President Donald Trump and Russian President Vladimir Putin will have their first official phone call on Saturday.
“I assume they will discuss, in the interests of their respective countries, how to come together and work together on issues where you can find common ground and where these two nations could maybe defeat radical Islamic terrorism,” White House counselor Kellyanne Conway told CBS Friday.
Conway was asked who initiated the call.
“I won’t divulge that,” she said. “But it also doesn’t matter in that we have to have leaders talking to each other. We have to forge better relationships around the globe.”
Trump will also speak by phone Saturday with German Chancellor Angela Merkel and French President Francois Hollande, White House Press Secretary Sean Spicer said.
The difference between Trump’s “America first” rhetoric and policy and those pursued by former President Barack Obama have caused consternation in European capitals.
“Let’s say it honestly, there is the challenge posed by the new U.S. administration, regarding trade rules and what our position will be on managing conflicts in the world,” Hollande said Friday after a meeting with Merkel.
British Prime Minister Theresa May on Thursday urged caution in dealing with Russia.
“When it comes to Russia, as so often it is wise to turn to the example of President Reagan who — during his negotiations with his opposite number Mikhail Gorbachev — used to abide by the adage ‘trust but verify.’ With President Putin, my advice is to ‘engage but beware,’” May said.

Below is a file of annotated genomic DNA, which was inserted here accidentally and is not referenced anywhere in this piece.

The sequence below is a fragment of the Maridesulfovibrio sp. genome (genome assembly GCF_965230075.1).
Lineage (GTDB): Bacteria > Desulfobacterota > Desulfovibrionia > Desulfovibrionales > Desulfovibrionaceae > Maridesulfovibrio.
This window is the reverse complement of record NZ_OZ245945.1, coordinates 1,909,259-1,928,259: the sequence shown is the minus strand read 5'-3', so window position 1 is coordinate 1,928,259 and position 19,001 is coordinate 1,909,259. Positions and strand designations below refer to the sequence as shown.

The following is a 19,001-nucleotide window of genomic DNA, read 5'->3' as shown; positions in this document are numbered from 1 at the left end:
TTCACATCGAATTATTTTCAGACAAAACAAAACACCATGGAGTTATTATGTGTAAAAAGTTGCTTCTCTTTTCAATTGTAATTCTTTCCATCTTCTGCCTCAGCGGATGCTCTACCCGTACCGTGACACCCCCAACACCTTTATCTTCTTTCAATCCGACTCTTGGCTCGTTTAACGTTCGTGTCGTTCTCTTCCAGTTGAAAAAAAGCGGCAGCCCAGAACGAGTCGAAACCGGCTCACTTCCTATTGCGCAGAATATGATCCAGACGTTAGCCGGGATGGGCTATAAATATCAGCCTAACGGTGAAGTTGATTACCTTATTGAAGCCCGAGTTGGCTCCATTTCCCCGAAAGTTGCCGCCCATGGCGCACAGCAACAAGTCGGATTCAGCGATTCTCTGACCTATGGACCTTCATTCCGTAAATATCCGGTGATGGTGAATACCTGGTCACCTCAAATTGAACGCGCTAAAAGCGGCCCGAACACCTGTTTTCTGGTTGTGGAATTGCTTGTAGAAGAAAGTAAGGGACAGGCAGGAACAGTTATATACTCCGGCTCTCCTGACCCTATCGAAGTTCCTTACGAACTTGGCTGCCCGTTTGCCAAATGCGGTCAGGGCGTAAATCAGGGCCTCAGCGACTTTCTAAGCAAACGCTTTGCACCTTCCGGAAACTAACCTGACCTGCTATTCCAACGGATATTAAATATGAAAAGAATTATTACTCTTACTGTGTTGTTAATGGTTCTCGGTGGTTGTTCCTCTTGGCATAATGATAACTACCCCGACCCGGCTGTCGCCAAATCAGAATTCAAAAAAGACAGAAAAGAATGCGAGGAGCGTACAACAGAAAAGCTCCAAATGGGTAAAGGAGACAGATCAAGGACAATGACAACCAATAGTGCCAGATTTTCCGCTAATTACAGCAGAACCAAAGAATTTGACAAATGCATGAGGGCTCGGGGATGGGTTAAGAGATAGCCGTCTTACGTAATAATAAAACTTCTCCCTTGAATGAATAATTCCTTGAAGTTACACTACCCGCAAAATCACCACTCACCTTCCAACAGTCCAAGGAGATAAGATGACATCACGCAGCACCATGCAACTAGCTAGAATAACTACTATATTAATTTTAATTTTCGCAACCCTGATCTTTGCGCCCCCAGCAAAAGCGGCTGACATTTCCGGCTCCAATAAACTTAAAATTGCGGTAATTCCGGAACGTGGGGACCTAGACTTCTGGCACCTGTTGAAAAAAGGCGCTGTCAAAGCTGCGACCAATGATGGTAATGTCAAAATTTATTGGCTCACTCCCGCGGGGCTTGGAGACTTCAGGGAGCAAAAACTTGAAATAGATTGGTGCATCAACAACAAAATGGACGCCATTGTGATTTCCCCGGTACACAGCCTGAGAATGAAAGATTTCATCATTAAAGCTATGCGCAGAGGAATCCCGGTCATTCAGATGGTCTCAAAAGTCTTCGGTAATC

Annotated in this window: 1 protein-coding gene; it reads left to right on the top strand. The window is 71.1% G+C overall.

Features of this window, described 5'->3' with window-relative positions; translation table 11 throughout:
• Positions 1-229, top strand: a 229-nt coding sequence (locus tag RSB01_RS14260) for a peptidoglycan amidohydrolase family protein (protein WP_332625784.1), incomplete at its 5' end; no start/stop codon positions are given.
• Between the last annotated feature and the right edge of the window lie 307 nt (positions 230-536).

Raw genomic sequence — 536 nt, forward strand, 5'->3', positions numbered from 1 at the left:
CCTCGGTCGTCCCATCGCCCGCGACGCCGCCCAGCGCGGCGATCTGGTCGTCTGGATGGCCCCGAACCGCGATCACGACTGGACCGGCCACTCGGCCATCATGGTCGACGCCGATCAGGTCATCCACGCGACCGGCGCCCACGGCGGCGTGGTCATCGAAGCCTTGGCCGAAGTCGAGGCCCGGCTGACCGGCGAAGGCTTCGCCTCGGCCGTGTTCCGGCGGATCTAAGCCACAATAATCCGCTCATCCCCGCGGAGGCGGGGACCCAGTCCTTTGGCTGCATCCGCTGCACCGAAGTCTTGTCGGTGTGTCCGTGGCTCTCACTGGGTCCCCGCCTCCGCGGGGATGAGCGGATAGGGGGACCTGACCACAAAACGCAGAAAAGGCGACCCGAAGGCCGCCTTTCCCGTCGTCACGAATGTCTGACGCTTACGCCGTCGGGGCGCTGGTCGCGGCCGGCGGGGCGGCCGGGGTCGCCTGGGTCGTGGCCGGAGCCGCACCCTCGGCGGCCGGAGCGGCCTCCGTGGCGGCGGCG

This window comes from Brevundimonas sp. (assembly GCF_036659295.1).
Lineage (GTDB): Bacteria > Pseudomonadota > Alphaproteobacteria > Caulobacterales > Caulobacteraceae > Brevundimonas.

Dmitry Peskov, Putin’s spokesman, indicated that the call would be general and allow the two men to exchange their opinions on the current state of Russian-American relations. Peskov downplayed the odds of a detailed conversation about Ukraine, one of the flashpoints in relations between the two countries.
“This is the first telephone contact since President Trump took office, so one should hardly expect that this phone call will involve substantive discussions across the whole range of issues. We’ll see, let’s be patient,” he said.
Trump spoke with Putin briefly after his Nov. 8 election victory. He has taken office promising to improve U.S.-Russian relations at a time when policy differences over Russian intervention in Ukraine as well as the Russian efforts to intervene in the presidential election have created a widening rift between the two superpowers.
Trump said recently that existing sanctions against Russia for its invasion of Crimea could be on the table as part of an agreement to reduce nuclear arms, although conservative Republicans have shown little support for removing the sanctions.
“If you get along and if Russia is really helping us, why would anybody have sanctions if somebody’s doing some really great things?” Trump told the Wall Street Journal earlier this month.
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